11. trials and tears
10. hugs during said hardships
9. buttermilk

Tuesday, October 5, 2010

Acceptable Frumpiness?

“Tastelessness has become an art form. The last thing women in America today want to be known for is virtue. How stupid to be thought a virgin--or worse, to look like one.” Clothing says more about the wearer than any other form of communication can. Repeatedly in the Bible, Christians are exhorted to dress in such a way as to honor God and respect others.

In society driven by celebutante news and My-Space profiles, women of class, style, and charm are hard to come by. As the Audreys and Katharines of the world continue to lose their it possible to maintain traditional virtues in a modern world?

The challenge of appropriate attire is in realizing that what a person wears conveys who they are and what they believe is important. Relationships are not based on outward appearances. However, this does not mean we can dismiss the importance of suitable dress.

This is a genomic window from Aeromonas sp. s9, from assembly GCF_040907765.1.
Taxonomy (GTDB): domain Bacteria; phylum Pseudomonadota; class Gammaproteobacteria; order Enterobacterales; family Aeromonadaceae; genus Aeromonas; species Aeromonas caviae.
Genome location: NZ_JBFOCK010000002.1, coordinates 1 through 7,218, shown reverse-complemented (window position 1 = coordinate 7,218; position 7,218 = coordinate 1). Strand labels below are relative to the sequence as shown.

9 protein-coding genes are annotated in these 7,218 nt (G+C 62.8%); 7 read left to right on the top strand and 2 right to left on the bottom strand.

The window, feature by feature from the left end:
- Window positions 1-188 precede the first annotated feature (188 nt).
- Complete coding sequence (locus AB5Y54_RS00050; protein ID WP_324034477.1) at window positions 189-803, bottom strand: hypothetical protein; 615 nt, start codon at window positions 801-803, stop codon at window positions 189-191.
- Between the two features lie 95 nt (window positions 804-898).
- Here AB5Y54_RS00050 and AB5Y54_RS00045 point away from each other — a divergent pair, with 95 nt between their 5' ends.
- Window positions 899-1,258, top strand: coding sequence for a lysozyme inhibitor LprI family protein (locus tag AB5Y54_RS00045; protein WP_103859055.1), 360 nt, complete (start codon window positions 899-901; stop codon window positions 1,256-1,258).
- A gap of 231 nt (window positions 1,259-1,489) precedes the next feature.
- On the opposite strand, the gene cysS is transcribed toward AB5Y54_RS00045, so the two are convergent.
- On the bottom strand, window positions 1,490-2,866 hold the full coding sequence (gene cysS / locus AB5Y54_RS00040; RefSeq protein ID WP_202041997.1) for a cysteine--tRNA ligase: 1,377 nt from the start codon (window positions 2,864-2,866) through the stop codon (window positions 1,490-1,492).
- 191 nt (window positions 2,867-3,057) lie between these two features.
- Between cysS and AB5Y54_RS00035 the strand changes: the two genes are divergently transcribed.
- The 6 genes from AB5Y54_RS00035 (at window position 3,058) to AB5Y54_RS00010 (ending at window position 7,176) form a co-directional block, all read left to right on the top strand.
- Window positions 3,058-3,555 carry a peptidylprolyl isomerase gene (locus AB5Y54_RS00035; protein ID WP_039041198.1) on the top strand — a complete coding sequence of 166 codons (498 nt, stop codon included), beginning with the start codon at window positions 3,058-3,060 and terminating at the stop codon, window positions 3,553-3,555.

Sweatpants may be the most comfortable clothing to hang out in, but that does not make it acceptable for wearing in public. “Today, [slouching] describes an interesting fashion style where oversized clothes hang off the body as if the wearer inexplicably lost twenty or thirty pounds between the time he finished dressing and the moment he showed up in public.”As Nancy Wilson said, we wear clothing not for our ease, but by actively pursuing virtue, we should make the people around us comfortable. This means considering who we are interacting with and how we can best demonstrate our thoughtfulness towards them. Once this has been established, the next obstacle is simply learning what it means to dress well. Christian Dior stated, “there is no fashion which is good without care, enthusiasm, and zest behind it. Zest in designing..zest in making...zest in wearing your clothes.” Mediocre societal norms are challenged in an organized survey of monumental depth concerning fashions, modesty, and assumptions which are associated with given trends. The Harris brothers, along with many other Christian authors, challenge women to synthesize their godly disciplines and dress standards.